Here you see the front and back views of a dodecahedron. Each vertex has been numbered so that the numbers around each pentagonal face add up to 65. Can you find all the missing numbers?

In a Magic Square all the rows, columns and diagonals add to the 'Magic Constant'. How would you change the magic constant of this square?

Start with four numbers at the corners of a square and put the total of two corners in the middle of that side. Keep going... Can you estimate what the size of the last four numbers will be?

There were chews for 2p, mini eggs for 3p, Chocko bars for 5p and lollypops for 7p in the sweet shop. What could each of the children buy with their money?

Starting with the number 180, take away 9 again and again, joining up the dots as you go. Watch out - don't join all the dots!

Lolla bought a balloon at the circus. She gave the clown six coins to pay for it. What could Lolla have paid for the balloon?

Well now, what would happen if we lost all the nines in our number system? Have a go at writing the numbers out in this way and have a look at the multiplications table.

Vera is shopping at a market with these coins in her purse. Which things could she give exactly the right amount for?

Try entering different sets of numbers in the number pyramids. How does the total at the top change?

A game for 2 people using a pack of cards Turn over 2 cards and try to make an odd number or a multiple of 3.

Ben’s class were making cutting up number tracks. First they cut them into twos and added up the numbers on each piece. What patterns could they see?

Can you draw a continuous line through 16 numbers on this grid so that the total of the numbers you pass through is as high as possible?

A game for 2 people. Use your skills of addition, subtraction, multiplication and division to blast the asteroids.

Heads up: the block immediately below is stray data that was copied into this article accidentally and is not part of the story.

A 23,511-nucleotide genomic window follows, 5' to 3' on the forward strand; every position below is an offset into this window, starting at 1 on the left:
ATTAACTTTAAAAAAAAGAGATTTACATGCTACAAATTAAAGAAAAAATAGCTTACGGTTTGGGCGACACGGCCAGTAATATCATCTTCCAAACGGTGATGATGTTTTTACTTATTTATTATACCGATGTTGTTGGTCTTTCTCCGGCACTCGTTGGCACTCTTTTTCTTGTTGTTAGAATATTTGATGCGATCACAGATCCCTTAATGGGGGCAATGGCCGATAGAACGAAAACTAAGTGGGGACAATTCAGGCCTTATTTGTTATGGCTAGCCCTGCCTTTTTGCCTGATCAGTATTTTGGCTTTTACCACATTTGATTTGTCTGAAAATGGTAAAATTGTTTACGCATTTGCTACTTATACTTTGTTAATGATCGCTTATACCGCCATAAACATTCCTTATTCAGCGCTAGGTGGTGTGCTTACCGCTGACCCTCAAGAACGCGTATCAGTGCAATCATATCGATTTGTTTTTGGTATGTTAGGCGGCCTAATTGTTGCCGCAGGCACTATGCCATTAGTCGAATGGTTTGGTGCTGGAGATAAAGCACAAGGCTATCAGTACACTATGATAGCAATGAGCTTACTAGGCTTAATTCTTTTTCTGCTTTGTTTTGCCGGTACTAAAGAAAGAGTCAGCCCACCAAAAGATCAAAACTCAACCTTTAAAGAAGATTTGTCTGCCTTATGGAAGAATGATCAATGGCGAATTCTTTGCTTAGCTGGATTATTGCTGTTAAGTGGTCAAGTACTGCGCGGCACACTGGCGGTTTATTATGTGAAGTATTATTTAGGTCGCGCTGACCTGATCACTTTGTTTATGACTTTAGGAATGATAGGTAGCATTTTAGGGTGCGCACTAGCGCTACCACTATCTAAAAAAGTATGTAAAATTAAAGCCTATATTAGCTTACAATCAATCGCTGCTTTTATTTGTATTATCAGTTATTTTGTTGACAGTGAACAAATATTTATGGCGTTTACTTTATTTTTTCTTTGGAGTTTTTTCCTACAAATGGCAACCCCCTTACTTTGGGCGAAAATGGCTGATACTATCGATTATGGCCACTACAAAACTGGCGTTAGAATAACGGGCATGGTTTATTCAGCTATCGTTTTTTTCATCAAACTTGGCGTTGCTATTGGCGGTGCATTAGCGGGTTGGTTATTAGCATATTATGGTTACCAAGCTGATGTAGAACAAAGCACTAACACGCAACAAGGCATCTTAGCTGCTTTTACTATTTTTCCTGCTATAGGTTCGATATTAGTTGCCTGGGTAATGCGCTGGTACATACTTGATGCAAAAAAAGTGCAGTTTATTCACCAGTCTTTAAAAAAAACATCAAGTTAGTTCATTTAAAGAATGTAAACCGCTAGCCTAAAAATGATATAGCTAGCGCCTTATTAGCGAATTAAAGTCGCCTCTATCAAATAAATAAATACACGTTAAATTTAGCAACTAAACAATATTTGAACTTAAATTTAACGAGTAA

Different combinations of the weights available allow you to make different totals. Which totals can you make?

These sixteen children are standing in four lines of four, one behind the other. They are each holding a card with a number on it. Can you work out the missing numbers?

If the numbers 5, 7 and 4 go into this function machine, what numbers will come out?

Can you score 100 by throwing rings on this board? Is there more than way to do it?

In sheep talk the only letters used are B and A. A sequence of words is formed by following certain rules. What do you notice when you count the letters in each word?

Tim had nine cards each with a different number from 1 to 9 on it. How could he have put them into three piles so that the total in each pile was 15?

Zumf makes spectacles for the residents of the planet Zargon, who have either 3 eyes or 4 eyes. How many lenses will Zumf need to make all the different orders for 9 families?

Arrange eight of the numbers between 1 and 9 in the Polo Square below so that each side adds to the same total.

Look carefully at the numbers. What do you notice? Can you make another square using the numbers 1 to 16, that displays the same properties?